US-Cuba: From Words to Action

On Jan. 21, a new phase in the negotiations between the U.S. and Cuba regarding the restoration of full diplomatic relations began in Havana. Diplomatic ties were broken off more than a half century ago in reaction to the Cuban revolution, which attained victory on Jan. 1, 1959 under the leadership of the young, charismatic leader Fidel Castro. In response to the revolution, the United States imposed a strict economic embargo on Cuba, which inflicted enormous harm on the country, but it survived, relying to a significant degree on the invaluable help of the Soviet Union, and then, Venezuela.

And then, on Dec. 17, President Barack Obama and Raul Castro announced plans to dispense with the abnormal situation and indicated their readiness to establish full ties. Obama then uttered the key phrase expressing the core rationale of the decision, saying, “It does not serve America’s interests, or the Cuban people, to try to push Cuba toward collapse.” This news was a sensation to the broader public; however, a narrow circle of analysts and experts were informed that over the course of the previous 18 months, intense negotiations between the two sides were happening behind tightly closed doors. Taking part in these negotiations were emissaries of Pope Francis and representatives from Canada. In addition, it should be added that another time, former President Jimmy Carter, a vocal champion of establishing relations, visited Havana. Other similar actions took place, but these efforts turned out to be futile. Nevertheless, they gradually prepared the ground for today’s historic decision.

In the wake of the sensational radio and television announcements, an American delegation came to Havana, headed by the Democrat Patrick Leahy. The delegation was composed of six people, representing a wide spectrum of states. The guests had a full program. Among other things, they visited with the Ministers of Foreign Affairs and Agriculture, who expounded upon their views regarding the prospects for bilateral relations. In addition, the visitors met with dissidents and the head of the Catholic Church, the Archbishop Jaime Ortega. Overall, the guests were satisfied with the results of the visit, having promised to fully support the strengthening of ties in various fields. By the way, Leahy had visited the island a month ago, when Cuba freed American citizen Alan Gross, who had been accused of “undermining the territorial integrity of the state” and had been sentenced to a long prison term. After freeing Gross, Cuba released him to his homeland as a gesture of goodwill.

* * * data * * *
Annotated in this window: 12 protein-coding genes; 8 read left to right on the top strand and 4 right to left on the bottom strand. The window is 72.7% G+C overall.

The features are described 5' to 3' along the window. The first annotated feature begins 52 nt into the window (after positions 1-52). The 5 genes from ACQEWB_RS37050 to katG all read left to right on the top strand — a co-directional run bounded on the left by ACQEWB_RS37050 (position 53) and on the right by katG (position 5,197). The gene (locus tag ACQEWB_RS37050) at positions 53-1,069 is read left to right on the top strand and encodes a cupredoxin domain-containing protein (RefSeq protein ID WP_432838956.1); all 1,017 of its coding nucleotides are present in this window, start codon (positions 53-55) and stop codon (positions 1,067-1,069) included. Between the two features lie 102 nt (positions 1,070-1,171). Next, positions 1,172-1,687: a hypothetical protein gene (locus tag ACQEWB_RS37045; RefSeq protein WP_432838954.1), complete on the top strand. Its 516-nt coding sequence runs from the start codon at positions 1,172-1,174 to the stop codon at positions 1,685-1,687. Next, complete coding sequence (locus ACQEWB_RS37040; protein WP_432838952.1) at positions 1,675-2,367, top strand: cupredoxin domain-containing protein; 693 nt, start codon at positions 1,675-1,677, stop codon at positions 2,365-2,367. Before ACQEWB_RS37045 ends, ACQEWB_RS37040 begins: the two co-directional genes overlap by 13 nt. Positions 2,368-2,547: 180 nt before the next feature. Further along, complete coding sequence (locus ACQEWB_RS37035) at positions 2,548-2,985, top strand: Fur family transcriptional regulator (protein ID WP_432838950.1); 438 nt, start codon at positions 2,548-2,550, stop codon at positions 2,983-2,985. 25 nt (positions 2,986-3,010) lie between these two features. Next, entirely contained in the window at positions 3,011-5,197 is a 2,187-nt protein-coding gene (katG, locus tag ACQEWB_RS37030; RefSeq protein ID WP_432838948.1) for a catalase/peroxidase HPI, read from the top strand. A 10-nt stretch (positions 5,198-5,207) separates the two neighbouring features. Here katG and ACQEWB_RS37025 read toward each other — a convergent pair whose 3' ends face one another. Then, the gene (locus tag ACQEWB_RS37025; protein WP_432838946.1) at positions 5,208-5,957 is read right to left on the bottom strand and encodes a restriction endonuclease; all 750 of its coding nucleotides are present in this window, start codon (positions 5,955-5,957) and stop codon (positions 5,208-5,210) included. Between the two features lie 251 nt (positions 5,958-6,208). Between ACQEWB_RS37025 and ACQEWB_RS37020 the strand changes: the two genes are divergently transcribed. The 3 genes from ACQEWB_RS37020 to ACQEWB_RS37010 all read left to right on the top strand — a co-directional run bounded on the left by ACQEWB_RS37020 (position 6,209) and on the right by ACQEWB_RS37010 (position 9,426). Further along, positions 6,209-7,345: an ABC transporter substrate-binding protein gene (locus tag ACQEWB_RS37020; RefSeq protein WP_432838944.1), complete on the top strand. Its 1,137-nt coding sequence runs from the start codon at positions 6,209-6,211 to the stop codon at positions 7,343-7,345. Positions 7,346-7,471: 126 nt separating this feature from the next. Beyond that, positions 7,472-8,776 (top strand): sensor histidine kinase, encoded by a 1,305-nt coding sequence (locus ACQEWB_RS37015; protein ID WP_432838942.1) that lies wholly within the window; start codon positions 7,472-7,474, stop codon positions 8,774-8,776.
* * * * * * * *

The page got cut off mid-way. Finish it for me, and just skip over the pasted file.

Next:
It goes without saying that the American delegation was composed of representatives of only one party. The rival Republicans have emerged as ardent opponents of Obama’s initiative. The main thrust of their argument is that all of this plays into the hands of the current regime, helping it consolidate its grip on power; therefore, it all plays into the Castro brothers’ hands. The most consequential such position is maintained by Sen. Marco Rubio, who aspires to the White House. He has more than a few active and influential supporters, who are ready to block the administration’s new initiatives.

The supporters of establishing relations with Cuba have their own arguments. They argue that the time has come to begin a new phase, insofar as they’re convinced of the counterproductive results of the previous approach. The American president spoke about this open test in his annual address to Congress on the eve of the next stage of negotiations. Before all else, he urged legislators to lift the embargo on Cuba. The U.S. “extends the hand of friendship to the Cuban people,” said the head of state, adding that he considers it essential to close the notorious Guantanamo prison. “We’ve worked responsibly to cut the population of [Guantanamo] in half. Now it’s time to finish the job. I will not relent in my determination to shut it down,” he continued.

This was said before a high-level meeting in Havana, which started on Jan. 21 and continued two days. The delegations were headed by experienced diplomats, both women. Representing the U.S. was Assistant Secretary of State for Western Hemisphere Affairs Roberta Jacobson, and Cuba was represented by Director of the U.S. Division in the Ministry of Foreign Affairs Josefina Vidal. Note that Ms. Vidal fluently speaks English, French, and Russian. She defended her dissertation at the Moscow State Institute of International Relations.

On the agenda of talks are issues such as the opening of embassies, softening of the visa regime, and also details of a purely technical nature. Despite the lack of congruence on a range of issues and the existence of natural difficulties, the two sides expressed satisfaction with the results of the meeting. It was emphasized that the meeting took place in an atmosphere of mutual respect.

Because the normalization of Cuban-American relations caused such a huge stir throughout the world, mass media reacted to the event, including in our country. Along with positive evaluations, doubts were expressed regarding whether these changes would negatively affect relations with Russia. On this score, a clear position was expressed by Minister of Foreign Affairs Sergei Lavrov. He uttered the key phrase, saying that Russia welcomed the rapprochement between Washington and Havana, and that he believed that it would not inflict harm on the “strategic relations” between Cuba and Russia. Simultaneously, the head of the diplomatic department observed, “We hope that, in making such a decision the U.S. is guided by its own national interests,” and not by intent to harm Russia. He added that the process turned out to advantageous in equal measure for both Cuba and the USA.

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